The AAVMC recently hosted a podcast to raise awareness about the spike in hate crimes against the Asian American and Pacific Islander population and to discuss strides the Association of Asian Veterinary Medical Professionals is taking to improve diversity and inclusion within veterinary medicine.
In honor of Asian Pacific American Heritage Month, the American Association of Veterinary Medical Colleges (AAVMC) hosted a special Diversity and Inclusion on Air segment last week. The show focused on the rise in hate crimes against the Asian American and Pacific Islander (AAPI) population and how the Association of Asian Veterinary Medical Professionals (AAVMP) is promoting diversity and inclusion within the profession.
The podcast, hosted by Lisa Greenhill, MPA, EdD, senior director of institutional research and diversity at AAVMC featured Hira Basit, a Pakistani-American fourth-year veterinary student at the University of Florida College of Veterinary Medicine and president and cofounder of the AAVMP. Basit offered insight on the continual attacks on AAPI individuals, discussed the goals of the AAVMP, and provided strategies for better supporting AAPI colleagues.
Amid COVID-19, there has been a spike in hate crimes against the AAPI community. In fact, a study examining hate crimes in 16 major US cities revealed that in 2020, anti-Asian hate crimes increased by 149%.1
Basit told Greenhill, that veterinary medicine doesn't always provide an escape from this discrimination and harassment, adding that some of her AAPI colleagues have felt victimized, hypervigilant, and silenced in the workplace regarding current anti-Asian incidents they or others have faced.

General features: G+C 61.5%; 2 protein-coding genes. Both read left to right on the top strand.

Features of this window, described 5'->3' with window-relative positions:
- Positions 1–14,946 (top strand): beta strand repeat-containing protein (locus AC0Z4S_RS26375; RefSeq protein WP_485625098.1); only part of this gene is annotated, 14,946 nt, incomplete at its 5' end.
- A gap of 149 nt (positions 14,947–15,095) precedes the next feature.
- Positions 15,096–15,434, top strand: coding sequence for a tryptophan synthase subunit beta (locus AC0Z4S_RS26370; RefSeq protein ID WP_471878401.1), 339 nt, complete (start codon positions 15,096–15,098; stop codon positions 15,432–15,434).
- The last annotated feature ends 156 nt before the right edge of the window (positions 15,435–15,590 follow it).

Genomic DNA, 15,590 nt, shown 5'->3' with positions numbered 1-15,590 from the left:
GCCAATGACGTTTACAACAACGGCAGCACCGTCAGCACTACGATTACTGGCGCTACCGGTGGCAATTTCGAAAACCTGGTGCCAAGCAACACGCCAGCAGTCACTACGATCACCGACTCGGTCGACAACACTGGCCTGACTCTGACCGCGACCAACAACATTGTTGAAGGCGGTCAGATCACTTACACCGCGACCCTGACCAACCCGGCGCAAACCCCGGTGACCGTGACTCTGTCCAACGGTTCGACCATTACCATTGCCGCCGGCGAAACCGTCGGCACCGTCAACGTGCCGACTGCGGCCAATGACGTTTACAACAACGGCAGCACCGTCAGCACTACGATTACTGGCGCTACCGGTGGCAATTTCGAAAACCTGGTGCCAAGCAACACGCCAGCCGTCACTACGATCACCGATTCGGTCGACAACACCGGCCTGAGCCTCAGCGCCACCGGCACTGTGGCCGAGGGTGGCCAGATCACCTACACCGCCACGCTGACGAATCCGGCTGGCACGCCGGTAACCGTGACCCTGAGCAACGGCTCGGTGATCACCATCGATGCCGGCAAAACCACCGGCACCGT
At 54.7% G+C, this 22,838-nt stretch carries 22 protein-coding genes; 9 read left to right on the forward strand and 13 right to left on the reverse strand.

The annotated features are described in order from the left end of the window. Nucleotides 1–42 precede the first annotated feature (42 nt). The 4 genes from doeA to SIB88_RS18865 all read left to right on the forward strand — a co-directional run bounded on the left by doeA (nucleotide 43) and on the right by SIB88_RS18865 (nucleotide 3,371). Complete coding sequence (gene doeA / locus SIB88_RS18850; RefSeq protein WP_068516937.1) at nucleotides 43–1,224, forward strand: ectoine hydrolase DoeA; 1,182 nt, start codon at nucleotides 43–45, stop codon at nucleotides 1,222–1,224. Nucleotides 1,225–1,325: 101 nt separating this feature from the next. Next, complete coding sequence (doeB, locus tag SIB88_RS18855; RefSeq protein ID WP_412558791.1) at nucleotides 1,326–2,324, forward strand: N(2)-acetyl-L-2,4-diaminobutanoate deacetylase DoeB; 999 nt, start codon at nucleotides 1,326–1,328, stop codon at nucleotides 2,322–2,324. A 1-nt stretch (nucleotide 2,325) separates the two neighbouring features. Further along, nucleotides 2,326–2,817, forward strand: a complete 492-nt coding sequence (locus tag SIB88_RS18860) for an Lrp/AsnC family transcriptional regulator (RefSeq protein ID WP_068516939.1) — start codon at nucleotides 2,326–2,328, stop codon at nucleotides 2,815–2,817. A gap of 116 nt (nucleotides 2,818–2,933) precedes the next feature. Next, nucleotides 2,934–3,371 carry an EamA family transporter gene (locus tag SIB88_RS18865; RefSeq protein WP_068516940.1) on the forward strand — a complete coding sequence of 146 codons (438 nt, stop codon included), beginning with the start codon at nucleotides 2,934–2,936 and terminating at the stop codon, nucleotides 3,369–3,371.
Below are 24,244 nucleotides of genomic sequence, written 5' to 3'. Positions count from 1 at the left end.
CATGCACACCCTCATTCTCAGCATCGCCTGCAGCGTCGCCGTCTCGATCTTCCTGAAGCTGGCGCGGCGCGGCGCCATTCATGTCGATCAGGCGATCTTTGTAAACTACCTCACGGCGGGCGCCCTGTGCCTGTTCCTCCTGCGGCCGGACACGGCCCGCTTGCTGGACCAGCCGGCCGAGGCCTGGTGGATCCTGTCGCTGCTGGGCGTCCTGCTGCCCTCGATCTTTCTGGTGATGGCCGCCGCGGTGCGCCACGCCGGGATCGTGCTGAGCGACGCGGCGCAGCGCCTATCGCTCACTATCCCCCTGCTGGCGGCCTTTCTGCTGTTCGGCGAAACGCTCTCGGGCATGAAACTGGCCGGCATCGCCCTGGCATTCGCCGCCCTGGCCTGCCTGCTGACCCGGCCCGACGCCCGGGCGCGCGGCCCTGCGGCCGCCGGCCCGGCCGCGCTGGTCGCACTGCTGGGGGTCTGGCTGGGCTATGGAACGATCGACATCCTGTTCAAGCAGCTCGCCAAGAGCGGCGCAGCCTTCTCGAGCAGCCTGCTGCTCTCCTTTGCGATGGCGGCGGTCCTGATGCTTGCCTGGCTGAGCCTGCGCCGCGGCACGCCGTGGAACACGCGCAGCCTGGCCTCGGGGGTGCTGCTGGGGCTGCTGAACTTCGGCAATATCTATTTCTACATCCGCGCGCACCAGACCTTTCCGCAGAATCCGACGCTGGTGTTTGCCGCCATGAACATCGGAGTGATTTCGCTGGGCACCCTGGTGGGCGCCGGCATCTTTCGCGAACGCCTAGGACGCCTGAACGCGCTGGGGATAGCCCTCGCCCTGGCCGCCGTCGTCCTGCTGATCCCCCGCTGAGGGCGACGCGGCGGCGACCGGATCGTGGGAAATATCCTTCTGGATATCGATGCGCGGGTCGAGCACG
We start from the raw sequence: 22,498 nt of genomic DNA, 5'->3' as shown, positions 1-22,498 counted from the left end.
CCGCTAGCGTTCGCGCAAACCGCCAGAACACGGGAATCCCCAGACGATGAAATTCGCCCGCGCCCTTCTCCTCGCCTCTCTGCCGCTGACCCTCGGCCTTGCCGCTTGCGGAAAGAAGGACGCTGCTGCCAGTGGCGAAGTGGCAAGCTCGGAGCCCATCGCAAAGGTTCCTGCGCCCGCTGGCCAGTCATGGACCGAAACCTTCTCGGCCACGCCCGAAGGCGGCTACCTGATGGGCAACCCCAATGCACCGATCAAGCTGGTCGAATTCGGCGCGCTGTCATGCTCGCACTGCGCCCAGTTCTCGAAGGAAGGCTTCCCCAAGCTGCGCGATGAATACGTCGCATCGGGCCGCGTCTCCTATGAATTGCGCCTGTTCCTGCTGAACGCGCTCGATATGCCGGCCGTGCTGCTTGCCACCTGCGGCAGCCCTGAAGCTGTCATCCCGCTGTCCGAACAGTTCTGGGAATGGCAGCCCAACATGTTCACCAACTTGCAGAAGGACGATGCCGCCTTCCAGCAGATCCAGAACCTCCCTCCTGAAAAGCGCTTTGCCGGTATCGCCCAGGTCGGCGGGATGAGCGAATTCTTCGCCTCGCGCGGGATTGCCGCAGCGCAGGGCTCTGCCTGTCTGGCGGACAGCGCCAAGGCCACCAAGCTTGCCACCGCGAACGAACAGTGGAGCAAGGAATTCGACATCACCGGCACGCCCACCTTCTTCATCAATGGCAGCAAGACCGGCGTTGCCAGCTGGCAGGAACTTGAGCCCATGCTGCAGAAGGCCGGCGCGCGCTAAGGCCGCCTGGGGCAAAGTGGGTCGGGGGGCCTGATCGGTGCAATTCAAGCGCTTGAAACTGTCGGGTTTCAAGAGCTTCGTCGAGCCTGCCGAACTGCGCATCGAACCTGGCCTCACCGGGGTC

"I want to say that I'm lucky, in that I am South Asian and I haven’t experienced the same form of discrimination...but you know my heart still goes out to them [other Asian communities] and I still advocate for them as much as I can,” Basit told Greenhill.
Tips for supporting AAPI colleagues
Here are 5 ways Basit says you can support AAPI colleagues.
Pronounce their names correctly (Ask how to pronounce their name if you are unsure.)
Advocate from them or comfort them if you hear a racist or hateful comment.
Validate their struggles.
Be mindful that they are not a model minority and each person is unique.
If you don’t know how to support Asian colleagues, ask them how you can help.
Though not the original intent to launch the AAVMP, the organization founded in April 2020 has provided Asian veterinary professionals and students a platform for voicing their concerns and finding solidarity during these trying times.
A closer look at the AAVMP
The idea for the AAVMP was ignited by Basit’s realization that the AAPI community remains considerably underrepresented in veterinary medicine.
“No colleagues look like me. No professors look like me. I still have yet to in-person meet a South Asian veterinarian,” said Basit.
In addition to this lack of representation, Basit was inspired to encourage other AAPI individuals that pursuing a veterinary profession is attainable and an excellent path. Some of the organization's short-term goals include creating diversity and leadership roles for the AAPI population and breaking the stigma that veterinary medicine is not a successful medical career. Basit’s long-term goals for the organization are forming AAVMP student chapters at each university, achieving international growth, offering scholarships and grants, and more.
Anti-Asian prejudice March 2020 – Center for Study & Hate Extremism. Center for the Study of Hate & Extremism. https://www.csusb.edu/sites/default/files/FACT%20SHEET-%20Anti-Asian%20Hate%202020%203.2.21.pdf. Accessed May 19, 2021.